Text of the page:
Lessons Of Sanusi’s Hurry To The Kano Throne Lessons Of Sanusi’s Hurry To The Kano Throne
By Emeka Ugwuonye President Jonathan ought to have learned some important lessons about power from his encounter with Sanusi. As I have said before,... Lessons Of Sanusi’s Hurry To The Kano Throne
Sanusi

Sanusi

By Emeka Ugwuonye

Sanusi...panache or destructive arrogance?

Sanusi…panache or destructive arrogance?

President Jonathan ought to have learned some important lessons about power from his encounter with Sanusi.

As I have said before, Sanusi is the kind of Central Bank Governor that no President would like to have. Of all that Sanusi is alleged to have done wrong, to me, the worst was his unilateral decision to donate Nigerian Government money to Kano victims of Boko Haram, when he never did that for victims from other parts of the country. That act became odious when one considered the fact that Sanusi had all along been angling to succeed the Emir of Kano. It could be said that he used Nigerian Government money to buy himself the Emirship. That’s bad.

Having said that, Jonathan is to blame for the poor handling of Sanusi. It shows that the President may not be a good student of power. The last thing any President (exclude military heads of state) wants is to have an open and active personalised animosity with a sitting Emir. Once Jonathan realised that Sanusi was an enemy, he ought to have handled him in a way that would have prevented him from succeeding as the Emir. If Sanusi was arrested for financial improprieties then, there would have been no argument and confusion over his suspension, as there would have been no suspension all. There would simply have been an arrest. And if he was facing criminal indictment, he might not have become the Emir.

Don’t get me wrong! I am not teaching this President how to use the criminal justice system abusively to destroy enemies. He already knows how to do it and he has done it in the past. I just wondered why he did not do it in Sanusi’s case. That would have been better than all the children’s games going on with suspension, seizure of his passports, and the rumoured investigations and accusations of interfering with the Emirate succession.

Make no mistake about it: Sanusi is now untouchable. An Emir does not have immunity from prosecution. The problem is that there is no prosecution against the Emir now that would not look suspicious. If you waited until he became the Emir before you try to indict him, forget it. You cannot get anywhere with that. No sane President is going to get his administration mired in a questionable prosecution of the Emir. Those who believe that President Jonathan would prosecute the Emir of Kano under the circumstances do not seem to realise the factors on the ground.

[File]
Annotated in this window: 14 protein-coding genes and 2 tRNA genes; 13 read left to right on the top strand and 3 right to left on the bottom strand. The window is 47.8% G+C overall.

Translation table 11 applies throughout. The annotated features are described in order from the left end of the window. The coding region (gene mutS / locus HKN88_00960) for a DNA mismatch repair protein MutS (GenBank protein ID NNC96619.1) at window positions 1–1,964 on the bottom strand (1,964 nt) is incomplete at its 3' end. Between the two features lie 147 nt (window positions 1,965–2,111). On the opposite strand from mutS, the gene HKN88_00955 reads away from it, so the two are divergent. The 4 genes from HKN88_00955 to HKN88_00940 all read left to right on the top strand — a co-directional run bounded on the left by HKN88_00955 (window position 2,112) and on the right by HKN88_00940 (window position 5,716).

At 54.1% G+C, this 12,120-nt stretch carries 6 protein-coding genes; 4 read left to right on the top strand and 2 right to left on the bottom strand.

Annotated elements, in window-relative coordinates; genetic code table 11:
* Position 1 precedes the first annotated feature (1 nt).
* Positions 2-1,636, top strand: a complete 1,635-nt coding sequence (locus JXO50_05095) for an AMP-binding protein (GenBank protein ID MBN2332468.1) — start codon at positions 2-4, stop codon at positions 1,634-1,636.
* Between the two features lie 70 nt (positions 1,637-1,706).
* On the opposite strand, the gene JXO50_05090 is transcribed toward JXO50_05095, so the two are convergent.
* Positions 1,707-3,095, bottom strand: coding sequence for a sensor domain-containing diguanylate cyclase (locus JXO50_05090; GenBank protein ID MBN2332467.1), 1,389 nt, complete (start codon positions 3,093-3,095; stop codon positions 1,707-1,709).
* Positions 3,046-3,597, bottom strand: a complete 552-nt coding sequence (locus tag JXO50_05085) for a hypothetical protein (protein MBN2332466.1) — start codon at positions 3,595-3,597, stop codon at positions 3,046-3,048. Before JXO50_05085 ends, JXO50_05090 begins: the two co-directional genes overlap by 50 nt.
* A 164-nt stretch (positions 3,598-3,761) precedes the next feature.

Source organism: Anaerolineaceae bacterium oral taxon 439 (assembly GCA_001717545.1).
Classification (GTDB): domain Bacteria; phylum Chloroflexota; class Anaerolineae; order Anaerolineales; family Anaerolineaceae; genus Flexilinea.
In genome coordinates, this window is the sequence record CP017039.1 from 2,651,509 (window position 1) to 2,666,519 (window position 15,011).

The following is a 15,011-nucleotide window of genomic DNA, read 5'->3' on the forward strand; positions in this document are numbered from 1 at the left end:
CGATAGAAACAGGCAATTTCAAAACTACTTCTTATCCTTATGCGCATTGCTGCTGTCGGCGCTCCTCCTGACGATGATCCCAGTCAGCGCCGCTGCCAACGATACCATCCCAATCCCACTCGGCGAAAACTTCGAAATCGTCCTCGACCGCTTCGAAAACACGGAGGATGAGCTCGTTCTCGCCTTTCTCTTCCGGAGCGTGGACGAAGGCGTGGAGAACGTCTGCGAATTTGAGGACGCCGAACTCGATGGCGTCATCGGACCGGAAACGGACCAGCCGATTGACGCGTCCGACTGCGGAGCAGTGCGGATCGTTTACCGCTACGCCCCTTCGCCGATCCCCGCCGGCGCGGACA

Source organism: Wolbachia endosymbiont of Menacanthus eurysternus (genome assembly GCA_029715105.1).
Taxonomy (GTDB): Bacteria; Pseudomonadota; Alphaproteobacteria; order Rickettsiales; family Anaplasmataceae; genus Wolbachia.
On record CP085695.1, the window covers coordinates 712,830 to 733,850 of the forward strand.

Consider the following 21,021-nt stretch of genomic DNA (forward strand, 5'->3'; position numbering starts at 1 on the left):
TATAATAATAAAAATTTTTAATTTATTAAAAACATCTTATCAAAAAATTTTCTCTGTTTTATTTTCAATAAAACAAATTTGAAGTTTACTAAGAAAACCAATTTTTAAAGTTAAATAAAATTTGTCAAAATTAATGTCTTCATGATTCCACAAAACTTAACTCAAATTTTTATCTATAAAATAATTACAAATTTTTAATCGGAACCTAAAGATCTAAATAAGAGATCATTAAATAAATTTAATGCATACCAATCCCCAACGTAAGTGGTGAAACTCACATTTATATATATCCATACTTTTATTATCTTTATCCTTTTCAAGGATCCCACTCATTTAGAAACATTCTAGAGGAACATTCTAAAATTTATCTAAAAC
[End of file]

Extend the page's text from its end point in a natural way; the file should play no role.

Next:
President Jonathan is embattled very seriously – from within his party as members defect, from his handling of Boko Haram and the increasing global perception that he is a weak President and might not be able to hold the country. The President needs to climb out of these low points, and not to start a fresh quarrel with the Emir of Kano.

People have been quick to observe that an Emir is a little power compared to the President. Someone even went as far as referring to what Abacha did to the Dasuki’s. But that was Abacha. Jonathan is a constitutional president, not a junta. So, he cannot be expected to behave like Abacha. Also, Abacha was a Muslim while Jonathan is a Christian. Nobody would read religious undertone to whatever Abacha did to an Emir. But that would not be the case about Jonathan’s comparable actions.

Who appointed Sanusi, by the way? Jonathan! What sort of character or fitness evaluation did he conduct before he chose Sanusi? There are many more Sanusi’s in Jonathan’s government.

Finally, even though the Emir is an inferior political force than the President, do not forget the effect of time. Sanusi, will remain the Emir for the next 30 years. He has a superior staying power which would adequately compensate for the mighty but short-lived presidential powers. The Emir would remain influential for a longer time. He would help shape public opinion about Jonathan after Jonathan is no longer the President. And bear in mind that Presidents care very much about their legacy. So, having an Emir at war with your legacy is not a good idea.

Whichever way you look at it, every student of power would agree that President Jonathan mishandled Sanusi’s threat. And now Sanusi is practically untouchable.

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